Amortized Bond

AAA

DEFINITION of 'Amortized Bond'

A financial certificate that has been reduced in value for records on accounting statements. An amortized bond is one that is treated as an asset, with the discount amount being amortized to interest expense over the life of the bond. If a bond is issued at a discount - that is, offered for sale below its par (face value) - the discount must be treated either as an expense or it can be amortized as an asset.

INVESTOPEDIA EXPLAINS 'Amortized Bond'

Amortization is an accounting method that gradually and systematically reduces the cost value of a limited life, intangible asset. Treating a bond as an amortized asset is an accounting method in the handling of bonds. Amortizing allows bond issuers to treat the bond discount as an asset over the life of the bond (until the bond's maturity).

RELATED TERMS
  1. Amortization

    1. The paying off of debt in regular installments over a period ...
  2. Average Life

    The length of time the principal of a debt issue is expected ...
  3. Maturity

    The period of time for which a financial instrument remains outstanding. ...
  4. Bond

    A debt investment in which an investor loans money to an entity ...
  5. Municipal Bond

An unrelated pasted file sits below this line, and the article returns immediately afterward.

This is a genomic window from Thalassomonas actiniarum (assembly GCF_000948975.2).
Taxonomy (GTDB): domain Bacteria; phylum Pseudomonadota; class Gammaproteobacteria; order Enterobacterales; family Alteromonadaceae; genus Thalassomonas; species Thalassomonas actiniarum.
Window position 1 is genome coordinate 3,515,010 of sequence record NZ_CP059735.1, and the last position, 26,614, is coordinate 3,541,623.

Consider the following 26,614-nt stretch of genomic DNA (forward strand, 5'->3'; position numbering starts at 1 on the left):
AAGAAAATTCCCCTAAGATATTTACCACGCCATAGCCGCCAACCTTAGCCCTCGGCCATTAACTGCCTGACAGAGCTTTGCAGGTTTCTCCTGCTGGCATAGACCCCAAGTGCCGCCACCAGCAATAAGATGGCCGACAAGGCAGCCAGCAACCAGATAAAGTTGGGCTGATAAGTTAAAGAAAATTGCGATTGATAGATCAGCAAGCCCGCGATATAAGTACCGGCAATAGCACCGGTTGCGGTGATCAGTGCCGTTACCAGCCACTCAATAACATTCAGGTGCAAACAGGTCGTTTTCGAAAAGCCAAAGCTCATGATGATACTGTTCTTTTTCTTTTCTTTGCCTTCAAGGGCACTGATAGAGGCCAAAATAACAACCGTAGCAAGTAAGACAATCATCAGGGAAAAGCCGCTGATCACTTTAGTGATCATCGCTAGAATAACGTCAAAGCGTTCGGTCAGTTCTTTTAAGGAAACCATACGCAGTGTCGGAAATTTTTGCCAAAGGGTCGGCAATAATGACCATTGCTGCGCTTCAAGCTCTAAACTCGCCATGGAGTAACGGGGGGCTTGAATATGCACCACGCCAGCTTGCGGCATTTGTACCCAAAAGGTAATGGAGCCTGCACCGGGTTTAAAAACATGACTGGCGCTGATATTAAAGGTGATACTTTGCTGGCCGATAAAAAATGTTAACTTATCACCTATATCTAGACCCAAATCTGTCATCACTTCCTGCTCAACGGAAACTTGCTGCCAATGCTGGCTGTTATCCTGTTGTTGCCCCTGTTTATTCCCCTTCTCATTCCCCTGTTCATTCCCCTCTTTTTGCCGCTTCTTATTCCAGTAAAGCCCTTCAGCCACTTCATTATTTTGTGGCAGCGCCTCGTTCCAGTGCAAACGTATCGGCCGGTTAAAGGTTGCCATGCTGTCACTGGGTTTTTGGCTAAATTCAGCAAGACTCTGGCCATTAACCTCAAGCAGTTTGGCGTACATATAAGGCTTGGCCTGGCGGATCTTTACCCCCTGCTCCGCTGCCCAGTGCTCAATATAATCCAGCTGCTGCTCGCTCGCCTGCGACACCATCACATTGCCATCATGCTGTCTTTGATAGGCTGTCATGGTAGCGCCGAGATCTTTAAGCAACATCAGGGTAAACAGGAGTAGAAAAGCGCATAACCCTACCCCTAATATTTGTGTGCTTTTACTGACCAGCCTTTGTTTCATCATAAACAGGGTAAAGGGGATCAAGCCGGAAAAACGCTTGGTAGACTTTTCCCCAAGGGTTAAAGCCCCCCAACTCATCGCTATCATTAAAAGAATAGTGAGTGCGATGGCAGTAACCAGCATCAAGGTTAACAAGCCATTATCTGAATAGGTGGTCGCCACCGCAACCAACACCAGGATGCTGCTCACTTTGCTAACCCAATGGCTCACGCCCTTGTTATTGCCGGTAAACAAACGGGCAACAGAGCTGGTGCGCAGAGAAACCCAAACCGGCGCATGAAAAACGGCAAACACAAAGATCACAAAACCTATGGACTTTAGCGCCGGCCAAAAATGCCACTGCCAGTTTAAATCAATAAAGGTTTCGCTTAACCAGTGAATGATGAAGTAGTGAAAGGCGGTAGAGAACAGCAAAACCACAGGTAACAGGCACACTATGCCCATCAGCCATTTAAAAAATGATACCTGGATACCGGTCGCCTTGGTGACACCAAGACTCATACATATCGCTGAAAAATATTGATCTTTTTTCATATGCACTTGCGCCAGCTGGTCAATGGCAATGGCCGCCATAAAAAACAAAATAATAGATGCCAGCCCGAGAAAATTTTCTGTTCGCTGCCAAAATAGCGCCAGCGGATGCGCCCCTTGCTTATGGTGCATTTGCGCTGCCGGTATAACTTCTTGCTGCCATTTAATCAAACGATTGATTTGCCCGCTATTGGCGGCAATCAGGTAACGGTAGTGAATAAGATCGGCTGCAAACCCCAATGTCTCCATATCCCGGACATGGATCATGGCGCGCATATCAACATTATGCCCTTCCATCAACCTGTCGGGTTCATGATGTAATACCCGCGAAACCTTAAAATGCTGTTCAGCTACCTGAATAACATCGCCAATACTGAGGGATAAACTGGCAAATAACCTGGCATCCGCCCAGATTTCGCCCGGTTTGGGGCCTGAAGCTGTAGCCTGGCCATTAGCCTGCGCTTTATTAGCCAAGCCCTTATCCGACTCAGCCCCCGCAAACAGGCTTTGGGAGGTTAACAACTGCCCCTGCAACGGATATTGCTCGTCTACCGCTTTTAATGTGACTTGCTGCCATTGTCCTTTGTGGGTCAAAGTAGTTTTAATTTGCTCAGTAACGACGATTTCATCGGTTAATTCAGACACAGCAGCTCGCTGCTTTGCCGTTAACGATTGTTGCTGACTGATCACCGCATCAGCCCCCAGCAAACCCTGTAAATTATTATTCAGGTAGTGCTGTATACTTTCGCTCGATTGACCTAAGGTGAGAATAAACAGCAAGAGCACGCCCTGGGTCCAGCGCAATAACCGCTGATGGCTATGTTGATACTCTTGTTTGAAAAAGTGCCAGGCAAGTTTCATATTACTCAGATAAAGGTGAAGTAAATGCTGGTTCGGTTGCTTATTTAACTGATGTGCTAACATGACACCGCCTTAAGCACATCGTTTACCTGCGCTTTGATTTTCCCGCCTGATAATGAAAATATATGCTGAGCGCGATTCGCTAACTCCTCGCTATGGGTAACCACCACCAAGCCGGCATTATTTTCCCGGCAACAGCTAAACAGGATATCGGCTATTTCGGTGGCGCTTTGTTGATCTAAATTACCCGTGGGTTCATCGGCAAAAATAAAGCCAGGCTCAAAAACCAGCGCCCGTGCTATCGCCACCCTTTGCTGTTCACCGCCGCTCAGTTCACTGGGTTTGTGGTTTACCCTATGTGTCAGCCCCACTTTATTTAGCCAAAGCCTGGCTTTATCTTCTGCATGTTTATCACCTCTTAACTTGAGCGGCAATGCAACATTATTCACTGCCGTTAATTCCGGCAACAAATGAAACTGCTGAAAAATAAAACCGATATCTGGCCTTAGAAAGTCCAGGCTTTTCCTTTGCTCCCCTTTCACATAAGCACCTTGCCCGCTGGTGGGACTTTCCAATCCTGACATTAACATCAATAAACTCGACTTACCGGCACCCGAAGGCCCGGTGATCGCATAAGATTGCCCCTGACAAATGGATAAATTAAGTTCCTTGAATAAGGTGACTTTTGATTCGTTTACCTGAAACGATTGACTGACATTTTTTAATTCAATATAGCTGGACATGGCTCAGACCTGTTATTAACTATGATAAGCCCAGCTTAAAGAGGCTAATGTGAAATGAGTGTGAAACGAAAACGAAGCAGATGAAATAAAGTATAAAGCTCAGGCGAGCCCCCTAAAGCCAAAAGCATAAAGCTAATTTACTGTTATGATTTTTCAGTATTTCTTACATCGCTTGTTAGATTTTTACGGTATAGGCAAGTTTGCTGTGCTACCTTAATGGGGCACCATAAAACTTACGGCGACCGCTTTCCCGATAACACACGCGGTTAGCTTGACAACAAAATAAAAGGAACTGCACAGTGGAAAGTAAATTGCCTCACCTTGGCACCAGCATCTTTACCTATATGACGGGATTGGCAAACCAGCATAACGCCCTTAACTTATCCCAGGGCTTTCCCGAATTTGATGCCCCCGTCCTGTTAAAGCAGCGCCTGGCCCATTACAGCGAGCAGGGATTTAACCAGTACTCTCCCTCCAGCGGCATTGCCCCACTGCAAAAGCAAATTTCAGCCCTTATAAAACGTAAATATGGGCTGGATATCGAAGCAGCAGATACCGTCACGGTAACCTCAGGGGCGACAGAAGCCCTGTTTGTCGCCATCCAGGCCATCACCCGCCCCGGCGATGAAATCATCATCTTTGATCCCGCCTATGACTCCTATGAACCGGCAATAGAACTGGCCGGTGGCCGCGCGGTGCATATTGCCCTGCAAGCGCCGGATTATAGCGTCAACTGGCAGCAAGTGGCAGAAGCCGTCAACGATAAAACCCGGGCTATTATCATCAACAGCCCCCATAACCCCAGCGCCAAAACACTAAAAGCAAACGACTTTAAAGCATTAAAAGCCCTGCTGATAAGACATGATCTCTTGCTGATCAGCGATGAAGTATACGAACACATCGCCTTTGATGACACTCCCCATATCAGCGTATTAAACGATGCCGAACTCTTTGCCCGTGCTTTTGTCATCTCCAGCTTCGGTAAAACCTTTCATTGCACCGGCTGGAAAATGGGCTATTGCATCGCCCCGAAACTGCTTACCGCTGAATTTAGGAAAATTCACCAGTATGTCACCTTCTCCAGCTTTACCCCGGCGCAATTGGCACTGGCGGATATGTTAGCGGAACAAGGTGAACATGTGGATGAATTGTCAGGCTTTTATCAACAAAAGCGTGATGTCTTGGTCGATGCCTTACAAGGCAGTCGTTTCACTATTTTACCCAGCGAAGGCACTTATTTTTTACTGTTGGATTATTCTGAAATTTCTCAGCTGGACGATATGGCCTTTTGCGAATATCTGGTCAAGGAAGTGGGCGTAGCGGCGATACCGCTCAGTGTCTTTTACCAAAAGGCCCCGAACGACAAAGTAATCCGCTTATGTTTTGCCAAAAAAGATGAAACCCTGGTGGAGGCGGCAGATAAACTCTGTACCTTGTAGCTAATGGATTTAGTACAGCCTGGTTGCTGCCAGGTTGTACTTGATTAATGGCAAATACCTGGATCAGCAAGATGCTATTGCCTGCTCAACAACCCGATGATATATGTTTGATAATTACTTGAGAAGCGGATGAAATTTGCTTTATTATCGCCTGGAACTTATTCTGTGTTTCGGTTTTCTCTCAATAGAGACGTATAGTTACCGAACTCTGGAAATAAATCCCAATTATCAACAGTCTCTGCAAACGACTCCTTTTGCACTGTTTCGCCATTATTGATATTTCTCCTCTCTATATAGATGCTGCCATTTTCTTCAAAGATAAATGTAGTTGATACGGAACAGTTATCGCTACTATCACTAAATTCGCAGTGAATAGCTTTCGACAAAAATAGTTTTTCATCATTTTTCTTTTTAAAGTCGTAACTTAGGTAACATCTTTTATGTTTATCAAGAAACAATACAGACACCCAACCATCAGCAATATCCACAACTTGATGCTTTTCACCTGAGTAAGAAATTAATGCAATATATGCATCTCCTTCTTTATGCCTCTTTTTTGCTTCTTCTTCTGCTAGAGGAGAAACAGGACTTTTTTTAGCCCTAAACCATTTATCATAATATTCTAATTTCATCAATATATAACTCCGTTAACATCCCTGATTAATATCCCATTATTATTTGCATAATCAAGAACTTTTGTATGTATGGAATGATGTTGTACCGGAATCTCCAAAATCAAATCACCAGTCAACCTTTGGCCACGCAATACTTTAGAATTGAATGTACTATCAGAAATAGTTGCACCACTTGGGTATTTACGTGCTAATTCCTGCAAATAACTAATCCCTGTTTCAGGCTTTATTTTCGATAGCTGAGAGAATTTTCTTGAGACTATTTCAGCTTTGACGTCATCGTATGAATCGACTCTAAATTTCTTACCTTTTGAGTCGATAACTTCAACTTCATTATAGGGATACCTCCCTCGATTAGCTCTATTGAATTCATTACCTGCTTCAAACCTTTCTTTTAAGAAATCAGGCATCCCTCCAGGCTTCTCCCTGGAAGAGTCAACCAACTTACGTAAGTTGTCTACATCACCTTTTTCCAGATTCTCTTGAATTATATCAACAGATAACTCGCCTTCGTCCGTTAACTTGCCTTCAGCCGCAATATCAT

A debt security issued by a state, municipality or county to ...
  6. Par

    1. The face value of a bond. Generally $1,000 for corporate issues, ...
Related Articles
  1. Six Biggest Bond Risks
    Bonds & Fixed Income

    Six Biggest Bond Risks

  2. The Advantages Of Bonds
    Investing

    The Advantages Of Bonds

  3. The Bond Market: A Look Back
    Mutual Funds & ETFs

    The Bond Market: A Look Back

  4. Boost Bond Returns With Laddering
    Bonds & Fixed Income

    Boost Bond Returns With Laddering

Hot Definitions
  1. Gross Rate Of Return

    The total rate of return on an investment before the deduction of any fees or expenses. The gross rate of return is quoted ...
  2. Debit Spread

    Two options with different market prices that an investor trades on the same underlying security. The higher priced option ...
  3. Leading Indicator

    A measurable economic factor that changes before the economy starts to follow a particular pattern or trend. Leading indicators ...
  4. Wage-Price Spiral

    A macroeconomic theory to explain the cause-and-effect relationship between rising wages and rising prices, or inflation. ...
  5. Accelerated Depreciation

    Any method of depreciation used for accounting or income tax purposes that allows greater deductions in the earlier years ...
  6. Call Risk

    The risk, faced by a holder of a callable bond, that a bond issuer will take advantage of the callable bond feature and redeem ...
Trading Center